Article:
Category Archives: Down To Earth

The Viral Storm – Nathan Wolfe


The Viral Storm

The Dawn of a New Pandemic Age

Nathan Wolfe

Genre: Biology

Price: $9.99

Publish Date: October 11, 2011

Publisher: Henry Holt and Co.

Seller: Macmillan

“One of the world’s foremost virus hunters” ( Financial Times ), Stanford University biologist Nathan Wolfe reveals the origins of the world’s most deadly diseases and how we can combat and stop contagions. A “mix of biology, history, medicine, and first-hand experience [that] is potent and irresistible,”* The Viral Storm: The Dawn of a New Pandemic Age shares information Wolfe uncovered on his groundbreaking and dangerous research missions in the jungles of Africa and the rain forests of Borneo to provide an in-depth exploration of how lethal viruses evolved alongside human beings; how illnesses like HIV, swine flu, and bird flu almost wiped us out in the past; and why modern life has made our species vulnerable to the threat of a global pandemic. In a world where each new outbreak seems worse than the one before, Wolfe points the way forward, as new technologies are brought to bear in the most remote areas of the world to neutralize these viruses and even harness their power for the good of humanity. His provocative vision of the future will change the way we think about viruses, and perhaps remove a potential threat to humanity’s survival. “An astonishingly lucid book on an important topic. Deeply researched, yet effortlessly recounted.”—*Siddhartha Mukherjee, Pulitzer Prize-winning author of The Emperor of All Maladies


The Viral Storm – Nathan Wolfe

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The Story of More – Hope Jahren


The Story of More

How We Got to Climate Change and Where to Go from Here

Hope Jahren

Genre: Science & Nature

Price: $11.99

Publish Date: March 3, 2020

Publisher: Knopf Doubleday Publishing Group

Seller: Penguin Random House LLC

“Hope Jahren is the voice that science has been waiting for.” — Nature “A superb account of the deadly struggle between humanity and what may prove the only life-bearing planet within ten light years, written in a brilliantly sardonic and conversational style.” —E. O. Wilson “ Hope Jahren asks the central question of our time: how can we learn to live on a finite planet? The Story of More  is thoughtful, informative, and—above all—essential. ” —Elizabeth Kolbert, author of The Sixth Extinction Hope Jahren is an award-winning scientist, a brilliant writer, a passionate teacher, and one of the seven billion people with whom we share this earth. In The Story of More , she illuminates the link between human habits and our imperiled planet. In concise, highly readable chapters, she takes us through the science behind the key inventions—from electric power to large-scale farming to automobiles—that, even as they help us, release greenhouse gases into the atmosphere like never before. She explains the current and projected consequences of global warming—from superstorms to rising sea levels—and the actions that we all can take to fight back. At once an explainer on the mechanisms of global change and a lively, personal narrative given to us in Jahren’s inimitable voice, The Story of More is the essential pocket primer on climate change that will leave an indelible impact on everyone who reads it.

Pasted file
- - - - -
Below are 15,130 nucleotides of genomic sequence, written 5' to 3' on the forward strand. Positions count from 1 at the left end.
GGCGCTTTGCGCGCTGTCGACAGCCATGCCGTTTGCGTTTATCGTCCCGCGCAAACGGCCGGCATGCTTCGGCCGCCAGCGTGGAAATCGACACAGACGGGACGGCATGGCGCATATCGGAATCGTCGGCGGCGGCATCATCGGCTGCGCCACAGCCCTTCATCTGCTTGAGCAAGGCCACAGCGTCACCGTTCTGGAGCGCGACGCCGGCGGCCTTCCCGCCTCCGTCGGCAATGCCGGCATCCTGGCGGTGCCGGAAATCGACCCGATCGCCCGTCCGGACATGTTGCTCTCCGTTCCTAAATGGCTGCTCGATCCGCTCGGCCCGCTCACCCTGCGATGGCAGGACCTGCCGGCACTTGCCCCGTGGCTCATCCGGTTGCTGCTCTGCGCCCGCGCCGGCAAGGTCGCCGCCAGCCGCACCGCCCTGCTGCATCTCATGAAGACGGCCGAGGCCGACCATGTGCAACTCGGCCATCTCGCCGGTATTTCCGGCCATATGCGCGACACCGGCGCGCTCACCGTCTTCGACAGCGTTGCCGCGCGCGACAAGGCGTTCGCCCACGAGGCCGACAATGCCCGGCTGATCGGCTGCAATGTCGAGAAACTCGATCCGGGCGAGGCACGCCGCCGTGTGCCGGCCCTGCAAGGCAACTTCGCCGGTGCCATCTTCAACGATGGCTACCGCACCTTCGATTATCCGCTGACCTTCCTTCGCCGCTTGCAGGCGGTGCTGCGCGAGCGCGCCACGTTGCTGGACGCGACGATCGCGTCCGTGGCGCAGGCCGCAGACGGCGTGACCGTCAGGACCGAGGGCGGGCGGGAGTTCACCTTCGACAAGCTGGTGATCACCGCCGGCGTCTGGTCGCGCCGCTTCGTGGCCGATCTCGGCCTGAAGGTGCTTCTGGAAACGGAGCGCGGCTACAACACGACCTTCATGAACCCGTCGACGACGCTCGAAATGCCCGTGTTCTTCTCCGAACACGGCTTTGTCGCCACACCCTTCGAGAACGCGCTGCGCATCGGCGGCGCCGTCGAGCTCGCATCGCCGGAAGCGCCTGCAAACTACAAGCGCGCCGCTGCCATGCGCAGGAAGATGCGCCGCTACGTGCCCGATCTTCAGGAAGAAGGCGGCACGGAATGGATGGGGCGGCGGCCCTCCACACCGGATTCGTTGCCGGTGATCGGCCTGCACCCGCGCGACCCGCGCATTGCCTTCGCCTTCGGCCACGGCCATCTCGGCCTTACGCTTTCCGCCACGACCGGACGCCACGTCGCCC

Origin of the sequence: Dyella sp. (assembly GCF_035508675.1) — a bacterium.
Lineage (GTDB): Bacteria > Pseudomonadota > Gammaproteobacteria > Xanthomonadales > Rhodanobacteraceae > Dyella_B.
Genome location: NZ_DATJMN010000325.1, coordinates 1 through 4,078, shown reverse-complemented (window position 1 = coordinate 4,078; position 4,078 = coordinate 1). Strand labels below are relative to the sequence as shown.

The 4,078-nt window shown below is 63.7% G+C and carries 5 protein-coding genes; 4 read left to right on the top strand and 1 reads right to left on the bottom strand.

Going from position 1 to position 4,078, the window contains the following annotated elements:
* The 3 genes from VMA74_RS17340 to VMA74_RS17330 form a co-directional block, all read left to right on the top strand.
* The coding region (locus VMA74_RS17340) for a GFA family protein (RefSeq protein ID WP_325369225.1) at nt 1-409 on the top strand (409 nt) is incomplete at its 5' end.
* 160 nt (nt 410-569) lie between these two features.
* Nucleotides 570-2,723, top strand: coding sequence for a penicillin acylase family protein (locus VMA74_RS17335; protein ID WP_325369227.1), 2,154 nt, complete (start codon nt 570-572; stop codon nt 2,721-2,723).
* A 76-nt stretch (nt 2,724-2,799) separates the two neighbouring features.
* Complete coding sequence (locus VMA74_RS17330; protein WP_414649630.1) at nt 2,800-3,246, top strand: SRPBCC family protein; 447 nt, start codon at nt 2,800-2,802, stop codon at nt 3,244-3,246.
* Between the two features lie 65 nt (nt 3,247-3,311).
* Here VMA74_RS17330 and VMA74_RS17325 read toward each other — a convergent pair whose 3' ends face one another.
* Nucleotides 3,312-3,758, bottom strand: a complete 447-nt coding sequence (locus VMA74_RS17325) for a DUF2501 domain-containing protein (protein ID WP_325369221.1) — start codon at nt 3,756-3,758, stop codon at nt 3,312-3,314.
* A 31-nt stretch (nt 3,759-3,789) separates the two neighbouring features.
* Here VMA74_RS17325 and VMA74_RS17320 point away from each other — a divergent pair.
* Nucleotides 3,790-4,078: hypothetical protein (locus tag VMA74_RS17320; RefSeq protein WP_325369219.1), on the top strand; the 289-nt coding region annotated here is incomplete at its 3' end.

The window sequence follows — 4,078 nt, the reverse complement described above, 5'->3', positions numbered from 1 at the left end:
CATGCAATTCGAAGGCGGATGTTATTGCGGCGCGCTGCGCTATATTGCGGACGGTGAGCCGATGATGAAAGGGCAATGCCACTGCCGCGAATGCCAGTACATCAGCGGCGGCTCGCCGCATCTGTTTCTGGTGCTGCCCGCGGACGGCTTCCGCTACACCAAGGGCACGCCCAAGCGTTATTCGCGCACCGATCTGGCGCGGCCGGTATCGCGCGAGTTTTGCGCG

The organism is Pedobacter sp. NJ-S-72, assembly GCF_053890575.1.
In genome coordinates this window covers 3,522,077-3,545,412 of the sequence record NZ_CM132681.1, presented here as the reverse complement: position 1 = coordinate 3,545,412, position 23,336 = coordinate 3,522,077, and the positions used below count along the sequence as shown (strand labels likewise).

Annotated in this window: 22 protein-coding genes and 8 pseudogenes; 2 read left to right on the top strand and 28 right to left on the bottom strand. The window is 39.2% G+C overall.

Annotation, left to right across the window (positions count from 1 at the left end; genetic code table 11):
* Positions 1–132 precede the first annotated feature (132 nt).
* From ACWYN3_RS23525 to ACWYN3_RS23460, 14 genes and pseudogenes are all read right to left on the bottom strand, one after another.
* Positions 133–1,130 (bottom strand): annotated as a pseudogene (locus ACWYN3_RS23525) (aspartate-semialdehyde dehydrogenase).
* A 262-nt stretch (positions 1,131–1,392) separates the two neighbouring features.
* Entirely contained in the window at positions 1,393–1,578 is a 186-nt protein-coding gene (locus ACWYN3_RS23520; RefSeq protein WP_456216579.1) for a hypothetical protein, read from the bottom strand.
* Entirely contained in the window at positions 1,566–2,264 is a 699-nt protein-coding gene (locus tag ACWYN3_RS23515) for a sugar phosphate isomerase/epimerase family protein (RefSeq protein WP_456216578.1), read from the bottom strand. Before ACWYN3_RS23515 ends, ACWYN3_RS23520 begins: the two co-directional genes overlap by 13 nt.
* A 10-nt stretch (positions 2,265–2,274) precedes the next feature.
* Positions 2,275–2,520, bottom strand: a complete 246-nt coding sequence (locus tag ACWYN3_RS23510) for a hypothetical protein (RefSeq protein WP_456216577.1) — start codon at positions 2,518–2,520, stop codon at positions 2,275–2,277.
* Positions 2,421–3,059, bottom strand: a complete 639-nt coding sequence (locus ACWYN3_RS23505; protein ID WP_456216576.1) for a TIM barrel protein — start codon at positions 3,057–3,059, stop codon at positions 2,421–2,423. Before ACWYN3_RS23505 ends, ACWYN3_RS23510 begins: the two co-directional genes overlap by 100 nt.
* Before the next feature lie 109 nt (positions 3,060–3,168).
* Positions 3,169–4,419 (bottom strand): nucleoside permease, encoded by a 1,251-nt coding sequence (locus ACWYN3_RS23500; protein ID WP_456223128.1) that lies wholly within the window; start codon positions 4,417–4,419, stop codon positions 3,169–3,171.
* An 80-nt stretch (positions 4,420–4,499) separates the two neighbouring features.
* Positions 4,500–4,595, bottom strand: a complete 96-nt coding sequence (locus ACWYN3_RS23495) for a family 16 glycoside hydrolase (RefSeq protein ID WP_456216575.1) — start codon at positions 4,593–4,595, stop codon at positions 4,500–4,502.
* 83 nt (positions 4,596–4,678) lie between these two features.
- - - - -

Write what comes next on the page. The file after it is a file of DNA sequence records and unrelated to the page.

The Story of More – Hope Jahren

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Louisiana has a new plan to prevent flood disasters


Louisiana has a new plan to prevent flood disasters

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To clean up space junk, some people grabbed a net and harpoon

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This story was originally published by WIRED and is reproduced here as part of the Climate Desk collaboration.

Clyde Tombaugh spent much of his life peering at telescope data. He discovered Pluto in 1930, and he spent years poking around the outer solar system. But as the scientific community began to dream about launching a vehicle into the great beyond, he focused his gaze much closer to home.

At the time, the smaller stuff in our immediate space environment remained largely a mystery. People like Tombaugh worried whether orbiting gunk would make spaceflight that much harder. If they ever built a spaceship, would space litter pummel it irreparably?

As part of a 1950s Army project, Tombaugh tried to find out. But before he finished, the Soviets sent the world’s first object to orbit. When Sputnik first spun around Earth, in 1957, Tombaugh’s equipment caught it: a shiny sphere, just about two feet across. The fact that he could spot it meant that if dangerous debris had been orbiting, he likely would have found it, too. And he hadn’t. When he published his final report in 1959, Tombaugh concluded that rockets faced little risk of colliding with natural objects.

Humans have since sent thousands of rockets to space. In their cargo holds, they have stored satellites that help humans communicate, wage war, watch TV, and grok planetary processes. Sometimes, as Sputnik did not long after launch, these objects finish their useful lives, slip back into the surly bonds of Earth, and burn up in the atmosphere. There’s the glove that a Gemini astronaut let slip from the first spacewalk, and a spatula from a shuttle mission. Once, a tool bag escaped an ISS astronaut and floated around for eight months. Other times, however, junk remains in orbit long after it’s useful. A Chinese missile, for instance, smashed a Chinese satellite into thousands of pieces, some of which continue to circle and circle.